Sign Language and Deaf Studies
Bruno Druchen | Organising Committee President
There are 200,000 children in South Africa without access to hearing aids or support. However, the economic situation here is vastly different to other parts of the world. Therefore it is often impossible for parents to afford hearing aids for their deaf children. As a result Deaf Federation of South Africa (DeafSA) has lobbied the government for this type of support to no avail, due to constrained funds. Thus I am happy that the Lions Club has provided these children with the access to this technology and the opportunities it provides. I would like to stress that the donation was accepted by DeafSA for all the deaf children in South Africa.
Markku Jokinen | WFD President
When planning this conference we embraced the theme Global Deaf Renaissance which for us refers to changing perspectives. This theme was highlighted in this morning’s plenary presentation by Dr. Joe Murray and Dr. Dirksen Bauman who discussed normalizing and stigmatizing views of deafness. Rather, seeing deaf people as full human beings with something to contribute to the world.
The WFD has conducted research on sign language in over 40 countries. Most would be aware of recent events in Italy concerning LIS and its formal recognition by the Italian authorities. Arguments have to be made that despite the use of Cochlear Implants, people still need sign language. The President of the Italian Association was unable to attend the congress because of this ongoing battle regarding LIS. Also relevant is the challenges presented to 24 Arab countries where certain groups have lobbied to formalize national sign languages into one regional sign language.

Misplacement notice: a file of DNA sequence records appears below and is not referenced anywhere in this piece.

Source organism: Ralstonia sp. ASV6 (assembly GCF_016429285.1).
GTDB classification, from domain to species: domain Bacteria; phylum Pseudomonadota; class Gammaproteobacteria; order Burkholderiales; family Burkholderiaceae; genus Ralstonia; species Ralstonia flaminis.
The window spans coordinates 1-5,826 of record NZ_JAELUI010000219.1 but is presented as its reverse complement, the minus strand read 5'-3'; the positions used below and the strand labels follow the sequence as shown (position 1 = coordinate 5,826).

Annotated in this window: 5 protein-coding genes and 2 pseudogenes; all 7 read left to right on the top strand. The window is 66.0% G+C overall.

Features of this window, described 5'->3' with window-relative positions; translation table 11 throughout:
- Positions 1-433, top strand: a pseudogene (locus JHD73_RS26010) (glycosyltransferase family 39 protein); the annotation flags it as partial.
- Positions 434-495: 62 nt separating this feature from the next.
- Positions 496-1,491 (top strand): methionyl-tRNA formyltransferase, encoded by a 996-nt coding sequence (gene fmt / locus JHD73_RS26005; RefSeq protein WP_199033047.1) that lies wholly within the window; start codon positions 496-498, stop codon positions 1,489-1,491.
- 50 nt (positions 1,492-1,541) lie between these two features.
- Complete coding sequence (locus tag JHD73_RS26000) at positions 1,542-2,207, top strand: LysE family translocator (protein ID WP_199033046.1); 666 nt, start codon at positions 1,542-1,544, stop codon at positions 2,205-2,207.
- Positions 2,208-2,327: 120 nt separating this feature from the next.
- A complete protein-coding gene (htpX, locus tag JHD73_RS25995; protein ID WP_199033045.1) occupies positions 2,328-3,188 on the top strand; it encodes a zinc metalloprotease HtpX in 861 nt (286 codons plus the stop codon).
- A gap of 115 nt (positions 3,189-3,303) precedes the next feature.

Bruno Druchen | Organizing Committee President
As you are all aware, South Africa has a recent history of Apartheid. Apartheid saw divisions between black, white, and Indian communities. This divided people according to colour but also through languages. This segregation of language meant that white languages English and Afrikaans in particular, were valued higher than languages used by the black communities. Deaf people were a part of this linguistic milieu.
This led to linguistic divisions between all deaf citizens of South Africa. As a result South Africa was filled with a multitude of separate deaf organizations reflecting these divisions. During the Apartheid years, the 9 provinces in South Africa had 9 different sign languages, which meant different pools of interpreters for each of these regions. Since the fall of Apartheid, we are endeavoring to unite these linguistic divisions into one language. we are able to bring together South African Sign Language. You can see here we have volunteers from all over South Africa and they are all communicating in one language; South African Sign Language. This is the official language we would like used in deaf schools. The legal recognition of SASL as an official language is still an ongoing battle for us. We have asked WFD for support and they will present us with a letter for parliament to aid us in our efforts. It is my aim to ensure that SASL is officially recognized by the South African government. It is only with the support of the WFD that we have been able to achieve what we have thus far.
Markku Jokinen | WFD President
Four years ago the WFD board began its work strengthening and expanding the capability of the WFD both in terms of funding and in staff. We have partially achieved the goal of expanding our efforts. We have been actively seeking donors whilst acknowledging that causes such as HIV, the environment and women are able to secure funding more easily than disability organizations. The new board will continue enhancing its financial resources to continue this expansion.